What To Say To A Roomful of CTOs

At 8am this morning I am going to address the monthly breakfast group of CTOs here in NYC. I haven’t prepared any remarks and it’s time to spend a few minutes thinking about what to talk about. Might as well think out loud on this blog.

I am going to use the words CTO and VP Engineering interchangeably in
this post, I realize there’s a difference, particularly in large
companies, but in the world we live in, the CTO or VP Engineering is the person who manages the development/engineering team.

CTOs are among the most important people in the companies we back. Many of our portfolio companies don’t have CTOs when we invest and we often are involved in recruiting one to join our companies when they get large enough that the dev team needs a manager. My partner Albert (who was a CTO at one point in his career) wrote a good post called "Hiring A VP Engineering or CTO for Non-Techie Founders". That’s a good read, including the comments we got on that post.

The last point that Albert made in his post is if you find the killer VP Engineering but it’s going to cost you more than you want to spend (cash+equity) to get them on board, you should do it anyway. I totally agree. I have seen first hand the benefits that come from having a rock solid CTO in a company. And I have also seen the disaster that can result from not having that person on board.

First and foremost, I see the CTO as a manager. Great managers are hard to find in any line of work. But managing developers is even harder. The better the developer the harder they are to manage. I assume its a bit like managing high maintenance entertainers. The best developers are artists who are often moody, are anarchists who have bursts of creativity and equally long periods of uselessness. They are strong willed people who will fight with their colleagues over anything and everything. The people who have mastered the art of managing these kinds of people are a rare breed and every great technology-based business needs one of them.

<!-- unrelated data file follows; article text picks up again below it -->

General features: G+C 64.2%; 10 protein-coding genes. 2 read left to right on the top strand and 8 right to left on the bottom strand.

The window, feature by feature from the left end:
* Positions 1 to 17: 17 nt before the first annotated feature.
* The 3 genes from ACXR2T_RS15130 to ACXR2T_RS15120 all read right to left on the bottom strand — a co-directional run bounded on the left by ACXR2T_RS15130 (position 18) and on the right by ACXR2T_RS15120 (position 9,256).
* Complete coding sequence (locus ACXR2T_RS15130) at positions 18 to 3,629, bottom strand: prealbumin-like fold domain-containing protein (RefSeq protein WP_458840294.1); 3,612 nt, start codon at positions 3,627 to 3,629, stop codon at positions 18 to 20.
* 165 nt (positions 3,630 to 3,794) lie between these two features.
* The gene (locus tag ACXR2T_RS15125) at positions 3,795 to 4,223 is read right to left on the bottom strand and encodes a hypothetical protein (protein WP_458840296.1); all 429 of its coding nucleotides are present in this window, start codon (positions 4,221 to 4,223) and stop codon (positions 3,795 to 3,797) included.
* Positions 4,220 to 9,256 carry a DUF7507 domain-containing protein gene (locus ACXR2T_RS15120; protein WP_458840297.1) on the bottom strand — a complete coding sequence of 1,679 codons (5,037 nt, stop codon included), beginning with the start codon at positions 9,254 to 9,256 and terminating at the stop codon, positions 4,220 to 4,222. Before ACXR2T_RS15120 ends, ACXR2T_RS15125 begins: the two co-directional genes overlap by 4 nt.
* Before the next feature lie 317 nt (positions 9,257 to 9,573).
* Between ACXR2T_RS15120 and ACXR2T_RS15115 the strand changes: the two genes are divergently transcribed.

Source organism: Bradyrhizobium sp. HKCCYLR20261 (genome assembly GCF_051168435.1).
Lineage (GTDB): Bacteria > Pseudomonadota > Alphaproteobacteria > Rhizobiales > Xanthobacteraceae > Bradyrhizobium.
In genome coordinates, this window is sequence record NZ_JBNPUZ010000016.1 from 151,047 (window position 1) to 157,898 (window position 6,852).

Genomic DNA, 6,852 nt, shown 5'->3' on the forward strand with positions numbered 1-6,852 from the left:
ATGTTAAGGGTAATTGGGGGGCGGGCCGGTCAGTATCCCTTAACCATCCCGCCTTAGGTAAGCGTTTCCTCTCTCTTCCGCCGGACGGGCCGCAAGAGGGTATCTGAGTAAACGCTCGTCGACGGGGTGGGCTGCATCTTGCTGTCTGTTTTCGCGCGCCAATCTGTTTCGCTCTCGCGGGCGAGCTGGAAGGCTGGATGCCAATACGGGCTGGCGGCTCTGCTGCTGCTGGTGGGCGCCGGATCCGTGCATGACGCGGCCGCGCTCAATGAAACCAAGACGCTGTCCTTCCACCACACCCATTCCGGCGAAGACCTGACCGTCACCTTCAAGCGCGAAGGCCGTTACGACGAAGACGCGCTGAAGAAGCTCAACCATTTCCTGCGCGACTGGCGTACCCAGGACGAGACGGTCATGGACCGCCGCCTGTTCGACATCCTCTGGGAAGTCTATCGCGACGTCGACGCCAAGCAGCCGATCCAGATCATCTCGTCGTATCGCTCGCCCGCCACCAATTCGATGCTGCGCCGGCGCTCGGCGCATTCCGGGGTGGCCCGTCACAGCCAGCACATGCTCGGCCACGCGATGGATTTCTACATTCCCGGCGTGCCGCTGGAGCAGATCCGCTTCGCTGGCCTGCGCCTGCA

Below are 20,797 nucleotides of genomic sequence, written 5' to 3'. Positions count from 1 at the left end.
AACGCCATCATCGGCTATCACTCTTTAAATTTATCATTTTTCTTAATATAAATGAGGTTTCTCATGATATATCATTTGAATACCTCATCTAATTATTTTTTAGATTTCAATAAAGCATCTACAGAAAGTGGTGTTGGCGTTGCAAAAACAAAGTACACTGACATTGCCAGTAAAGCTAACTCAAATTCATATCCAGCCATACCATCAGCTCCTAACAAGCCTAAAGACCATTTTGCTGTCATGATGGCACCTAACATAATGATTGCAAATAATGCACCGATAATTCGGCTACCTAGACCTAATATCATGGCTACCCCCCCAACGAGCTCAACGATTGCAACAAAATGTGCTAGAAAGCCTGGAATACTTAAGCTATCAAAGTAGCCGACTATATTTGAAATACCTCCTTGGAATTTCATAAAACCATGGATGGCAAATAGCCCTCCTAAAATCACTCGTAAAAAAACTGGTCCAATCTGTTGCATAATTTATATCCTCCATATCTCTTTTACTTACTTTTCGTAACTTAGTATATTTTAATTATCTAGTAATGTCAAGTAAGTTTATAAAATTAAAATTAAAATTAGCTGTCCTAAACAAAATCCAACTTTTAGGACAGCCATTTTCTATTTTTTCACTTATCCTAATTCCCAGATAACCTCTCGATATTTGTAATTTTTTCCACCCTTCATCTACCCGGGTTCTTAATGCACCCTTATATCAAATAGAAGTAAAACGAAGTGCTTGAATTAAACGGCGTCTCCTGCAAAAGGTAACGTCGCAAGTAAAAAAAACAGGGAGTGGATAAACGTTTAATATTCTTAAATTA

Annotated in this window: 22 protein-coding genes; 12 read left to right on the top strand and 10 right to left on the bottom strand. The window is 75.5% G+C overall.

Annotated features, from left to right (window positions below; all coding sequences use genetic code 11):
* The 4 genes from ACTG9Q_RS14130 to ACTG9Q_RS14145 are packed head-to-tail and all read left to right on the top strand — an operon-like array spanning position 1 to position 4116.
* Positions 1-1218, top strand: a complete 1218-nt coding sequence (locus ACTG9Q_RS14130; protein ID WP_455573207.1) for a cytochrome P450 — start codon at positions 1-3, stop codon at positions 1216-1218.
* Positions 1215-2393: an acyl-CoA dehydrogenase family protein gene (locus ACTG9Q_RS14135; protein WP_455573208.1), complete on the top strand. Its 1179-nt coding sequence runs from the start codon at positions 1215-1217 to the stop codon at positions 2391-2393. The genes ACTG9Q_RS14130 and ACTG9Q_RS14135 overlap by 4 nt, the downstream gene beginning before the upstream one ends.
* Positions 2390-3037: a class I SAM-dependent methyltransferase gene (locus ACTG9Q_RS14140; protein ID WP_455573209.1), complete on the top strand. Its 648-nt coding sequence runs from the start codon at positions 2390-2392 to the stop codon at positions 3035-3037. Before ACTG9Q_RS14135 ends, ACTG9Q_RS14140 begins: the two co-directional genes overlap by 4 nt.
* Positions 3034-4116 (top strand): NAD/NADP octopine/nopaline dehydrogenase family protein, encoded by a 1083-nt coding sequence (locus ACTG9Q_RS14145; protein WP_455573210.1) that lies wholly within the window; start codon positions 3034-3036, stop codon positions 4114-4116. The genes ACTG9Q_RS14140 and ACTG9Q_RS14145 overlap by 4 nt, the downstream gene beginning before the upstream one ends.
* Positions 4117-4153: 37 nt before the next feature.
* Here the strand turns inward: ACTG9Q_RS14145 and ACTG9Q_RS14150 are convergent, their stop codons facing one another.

I have found that for young companies a "player/manager" often works best. If you can find someone who is or has been a world class developer who also has the ability and more importantly desire to manage a team of at least ten developers, do it. That person, by virtue of their engineering talent and prowess, will be able to manage a small group effectively. And they can contribute to the development too which at crunch time is incredibly valuable.

As companies get bigger, you really need a full time manager. The best ones, like all things in startups, have done it several times before in high growth startups. As Albert said in his post, it’s not usually a great idea to hire a CTO from a super big company for a young growth company. Companies growing from 10 engineers to 50 engineers to 100 engineers over a 2-3 year period are a unique situation and you really need someone who has lived that situation a few times. Again, it’s incredibly hard to find a person like that.